This special issue of Cultural Survival Quarterly features selections from our forthcoming book, State of the Peoples: A Global Human Rights Report on Societies in Danger, to be published by Beacon Press in September 1993. Cultural Survival has built up an international network of scholars and specialists who help us document what is happening to threatened societies. Both this network and the Global Information Service for Indigenous Peoples, which keeps us in regular communication with endangered societies worldwide, are coordinated through the Center for Cultural Survival, the research arm of our organization. We have drawn on these resources to publish State f the Peoples in 1993, officially declared the Year of Indigenous People by the United Nations.
State of the Peoples is the most authoritative and complete survey of its kind. It focus on actions and strategies to defend the rights of indigenous groups. The first section, "Societies in Danger," features expert articles on crucial issues facing indigenous peoples, including a report on the Penan in Borneo that is featured in this quarterly. These case studies are, inevitably, only the tip of the iceberg, but they enable the reader to feel what it's like to be on the receiving end of the political and economic pressures applied to indigenous peoples.
"Resources for Action," also excerpted here, is an indispensable guide for activists, academics, and the press. It contains charts, tables, and key documents, including the Draft Declaration on the Rights of Indigenous Peoples, the Earth Summit statement, and much more.
The bulk of our report, however, consists of the "Global Rights Summary," which aims at providing up-to-date information on the present state of indigenous and minority rights in each of ten regions around the world. Comprising over 200 pages in all, this section features ten regional overviews and hundreds of short entries on critical issues or threatened peoples in each region.
Cultural Survival plans to publish new editions of State of the Peoples on a regular basis in the future. While indigenous peoples' concerns are now becoming a part of the international human rights agenda, indigenous societies are still in a precarious situation. Indigenous peoples are routinely mistreated because they are not part of the mainstream and are too weak to fight back strongly against abuses of power. Indigenous majorities are also barbarously treated, as happened when the Guatemalan army waged a brutal war on indigenous groups, who comprise over 60 percent of Guatemala's population. There seems to be a worldwide trend towards persecuting the outsiders in our midst - in rich countries that pride themselves on democratic values and enlightened attitudes as well as in poorer ones, where one expects ethnic rivalries and competition for resources to be severe.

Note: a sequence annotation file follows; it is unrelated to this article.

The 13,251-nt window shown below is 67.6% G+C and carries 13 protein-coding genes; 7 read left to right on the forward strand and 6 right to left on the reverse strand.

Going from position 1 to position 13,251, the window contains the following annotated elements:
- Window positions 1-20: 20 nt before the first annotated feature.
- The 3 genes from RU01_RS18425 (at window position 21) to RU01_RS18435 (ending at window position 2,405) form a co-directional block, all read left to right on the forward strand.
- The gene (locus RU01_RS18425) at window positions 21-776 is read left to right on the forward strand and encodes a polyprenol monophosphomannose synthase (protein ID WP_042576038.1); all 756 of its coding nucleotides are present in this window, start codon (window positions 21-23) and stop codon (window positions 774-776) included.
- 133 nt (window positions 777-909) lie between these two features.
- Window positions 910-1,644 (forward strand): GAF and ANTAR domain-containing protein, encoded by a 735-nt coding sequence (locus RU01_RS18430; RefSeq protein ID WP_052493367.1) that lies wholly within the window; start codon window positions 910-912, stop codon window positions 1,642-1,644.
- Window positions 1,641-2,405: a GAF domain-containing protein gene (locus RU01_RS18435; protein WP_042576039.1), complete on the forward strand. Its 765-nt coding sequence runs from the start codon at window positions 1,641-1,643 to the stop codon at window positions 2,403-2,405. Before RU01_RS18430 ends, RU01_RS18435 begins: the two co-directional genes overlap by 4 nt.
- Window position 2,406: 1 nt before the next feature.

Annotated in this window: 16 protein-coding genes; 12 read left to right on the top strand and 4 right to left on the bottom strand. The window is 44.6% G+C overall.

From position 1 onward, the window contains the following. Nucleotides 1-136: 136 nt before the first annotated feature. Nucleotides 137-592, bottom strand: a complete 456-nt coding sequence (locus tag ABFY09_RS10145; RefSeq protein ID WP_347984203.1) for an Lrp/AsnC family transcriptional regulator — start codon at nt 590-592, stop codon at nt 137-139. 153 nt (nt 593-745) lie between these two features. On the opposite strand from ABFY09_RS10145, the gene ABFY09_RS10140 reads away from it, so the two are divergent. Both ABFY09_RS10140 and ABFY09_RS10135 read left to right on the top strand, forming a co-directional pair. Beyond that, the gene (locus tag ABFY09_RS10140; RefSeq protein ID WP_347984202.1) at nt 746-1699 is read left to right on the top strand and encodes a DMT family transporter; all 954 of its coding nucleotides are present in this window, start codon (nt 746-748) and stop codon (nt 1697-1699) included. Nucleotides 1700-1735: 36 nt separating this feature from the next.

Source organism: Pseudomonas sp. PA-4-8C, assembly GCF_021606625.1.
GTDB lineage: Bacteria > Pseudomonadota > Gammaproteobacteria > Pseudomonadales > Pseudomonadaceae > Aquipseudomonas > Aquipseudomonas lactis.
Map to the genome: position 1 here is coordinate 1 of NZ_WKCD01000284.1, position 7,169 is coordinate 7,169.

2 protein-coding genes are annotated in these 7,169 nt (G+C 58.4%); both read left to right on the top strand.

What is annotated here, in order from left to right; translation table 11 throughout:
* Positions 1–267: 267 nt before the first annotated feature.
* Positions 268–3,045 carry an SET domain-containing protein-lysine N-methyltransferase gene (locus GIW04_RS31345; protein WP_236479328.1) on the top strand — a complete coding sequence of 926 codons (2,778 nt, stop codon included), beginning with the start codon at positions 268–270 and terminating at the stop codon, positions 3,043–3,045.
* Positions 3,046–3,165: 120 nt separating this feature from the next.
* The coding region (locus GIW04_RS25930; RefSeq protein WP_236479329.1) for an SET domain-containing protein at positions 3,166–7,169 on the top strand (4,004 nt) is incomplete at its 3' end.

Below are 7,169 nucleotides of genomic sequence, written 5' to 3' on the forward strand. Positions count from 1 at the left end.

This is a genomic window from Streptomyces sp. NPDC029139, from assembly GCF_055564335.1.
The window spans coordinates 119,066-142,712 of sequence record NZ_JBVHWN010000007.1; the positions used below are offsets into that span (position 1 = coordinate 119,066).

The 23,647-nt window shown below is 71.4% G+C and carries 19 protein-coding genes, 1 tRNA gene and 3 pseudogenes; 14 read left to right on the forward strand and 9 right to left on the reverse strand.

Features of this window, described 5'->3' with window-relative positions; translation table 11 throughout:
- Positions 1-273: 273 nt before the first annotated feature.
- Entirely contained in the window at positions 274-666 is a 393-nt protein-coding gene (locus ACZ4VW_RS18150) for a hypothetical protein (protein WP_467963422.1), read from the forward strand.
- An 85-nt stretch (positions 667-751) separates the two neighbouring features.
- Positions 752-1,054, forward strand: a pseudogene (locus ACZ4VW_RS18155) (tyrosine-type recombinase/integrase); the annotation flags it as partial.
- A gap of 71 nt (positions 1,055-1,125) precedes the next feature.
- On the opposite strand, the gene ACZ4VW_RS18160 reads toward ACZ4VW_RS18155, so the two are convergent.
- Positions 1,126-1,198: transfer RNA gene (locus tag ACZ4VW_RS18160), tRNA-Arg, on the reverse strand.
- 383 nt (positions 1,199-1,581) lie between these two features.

Yet there are grounds for hope. When the United Nations adopted the Universal Declaration of Human Rights following the Second World War, it focused on the rights of individuals. The United Nations has always had to be attentive to the rights of its member states, but it has only recently become willing to consider the rights of peoples who do not control states. This is due, in no small part, to the efforts of Julian Burger, who has worked tirelessly within the United Nations to bring the concerns of indigenous peoples to the world's attention. We are most grateful to him for finding time during the World Conference of Human Rights in Vienna this year to write an introduction for State of the Peoples. He points our that when the first World Conference on Human Rights was held in 1968, indigenous peoples were still considered "a remnant of the past, destined to an inexorable assimilation into mainstream societies." In 1993, by contrast, their issues and their future are very much on the world's agenda.
We are also honored that Rigoberta Menchu, a Guatemalan Indian and winner of last year's Nobel Peace Prize for her vigorous campaigning for indigenous rights, agreed to write the forward to our book. Menchu lost her whole family and witnessed the torture and killing of relatives and neighbors during the army massacres in Guatemala.
Now indigenous peoples are better organized than ever before. They are willing and increasingly able to fight for themselves legally and politically. It is vital that they find allies in the world at large, for theirs is a struggle that concerns us all. It affects us all when powerful interests rob indigenous peoples' lives, lands, or resources. We cannot ignore such things unless we resign ourselves to living in a world where the unscrupulous destroy the environment with impunity and the strong routinely overpower the weak. If we wish to avoid that nightmare world, we must deal justly with indigenous peoples - and indeed with all peoples - in a spirit of tolerance and pluralism. That is the vision that I put forward when I founded Cultural Survival. Pluralism is no more utopian an ideal than democracy is - indeed, the two are intimately related. Both ideals are based on a vision of a world where individuals and groups treat each other with mutual respect. This is the vision of Cultural Survival, and it is an eminently practical idea for a better world, not just for indigenous peoples, but for us all.
Article copyright Cultural Survival, Inc.